The Saving North American Songbird Program, led by Animal Care Manager, Amy Mohr addresses several of the many challenges facing North America's songbird population. Migratory birds fly hundreds or even thousands of miles to find the best conditions and habitats for feeding, breeding, and raising their young. Kansas City is a major flyover city and every spring and fall, millions of birds migrate through the Kansas City area. Unfortunately, North American songbird populations are in decline, with building collisions and light pollution being major contributors.
Birds are unable to visually detect glass, and often incur fatal injuries attempting to fly to habitat reflected in or seen through glass paneling. Birds don't understand that trees or sky reflected in windows are just an illusion. Scientific research has estimated that there are between 365 million to 1 billion bird fatalities from window collisions in the United States each year. The Kansas City Zoo is using special window treatments, "bird dots" to make the glass more "visible" and to help with bird strike prevention. In addition, the Zoo has installed a Motus Wildlife Tracking Station to help scientist track and better understand bird migration in our area and globally.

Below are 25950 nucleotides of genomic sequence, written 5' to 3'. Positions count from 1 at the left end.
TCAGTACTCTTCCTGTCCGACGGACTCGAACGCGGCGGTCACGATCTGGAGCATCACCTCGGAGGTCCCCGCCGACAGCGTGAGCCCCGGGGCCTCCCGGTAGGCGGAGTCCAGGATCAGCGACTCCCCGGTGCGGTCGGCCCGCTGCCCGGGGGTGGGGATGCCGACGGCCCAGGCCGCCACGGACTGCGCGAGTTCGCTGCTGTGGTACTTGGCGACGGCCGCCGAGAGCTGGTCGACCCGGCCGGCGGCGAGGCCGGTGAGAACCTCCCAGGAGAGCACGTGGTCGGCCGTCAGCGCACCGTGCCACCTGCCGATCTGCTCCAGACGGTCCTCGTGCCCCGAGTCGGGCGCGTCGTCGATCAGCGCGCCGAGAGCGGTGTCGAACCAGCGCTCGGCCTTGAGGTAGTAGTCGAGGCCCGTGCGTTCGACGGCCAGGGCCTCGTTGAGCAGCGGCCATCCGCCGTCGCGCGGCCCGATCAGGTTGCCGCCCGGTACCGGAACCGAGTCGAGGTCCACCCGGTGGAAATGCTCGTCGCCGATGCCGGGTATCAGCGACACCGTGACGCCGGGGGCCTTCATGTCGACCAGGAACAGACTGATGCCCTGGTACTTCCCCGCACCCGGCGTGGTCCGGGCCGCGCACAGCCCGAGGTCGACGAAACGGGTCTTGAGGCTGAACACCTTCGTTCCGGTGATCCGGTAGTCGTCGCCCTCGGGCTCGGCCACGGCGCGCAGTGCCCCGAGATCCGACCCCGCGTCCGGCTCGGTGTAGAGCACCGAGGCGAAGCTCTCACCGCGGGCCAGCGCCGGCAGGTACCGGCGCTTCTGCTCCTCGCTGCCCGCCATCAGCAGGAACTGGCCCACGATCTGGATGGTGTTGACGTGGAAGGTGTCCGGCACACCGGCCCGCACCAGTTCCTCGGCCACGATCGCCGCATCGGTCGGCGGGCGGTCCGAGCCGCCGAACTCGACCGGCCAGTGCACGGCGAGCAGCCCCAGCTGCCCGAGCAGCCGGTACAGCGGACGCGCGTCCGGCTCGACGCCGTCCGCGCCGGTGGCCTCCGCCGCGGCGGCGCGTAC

You can help the songbird population by applying UV reflective anticollision decals on the outside of your home or office windows and by shutting off unnecessary lights and closing blinds after dark. Other threats to songbirds include the feral cat population and an overall lack of habitat, you can help the bird population by keeping pet cats indoors and planting native plants in your at home garden.
The Kansas City Zoo supports the survival of the North American Songbird as active SAFE program members.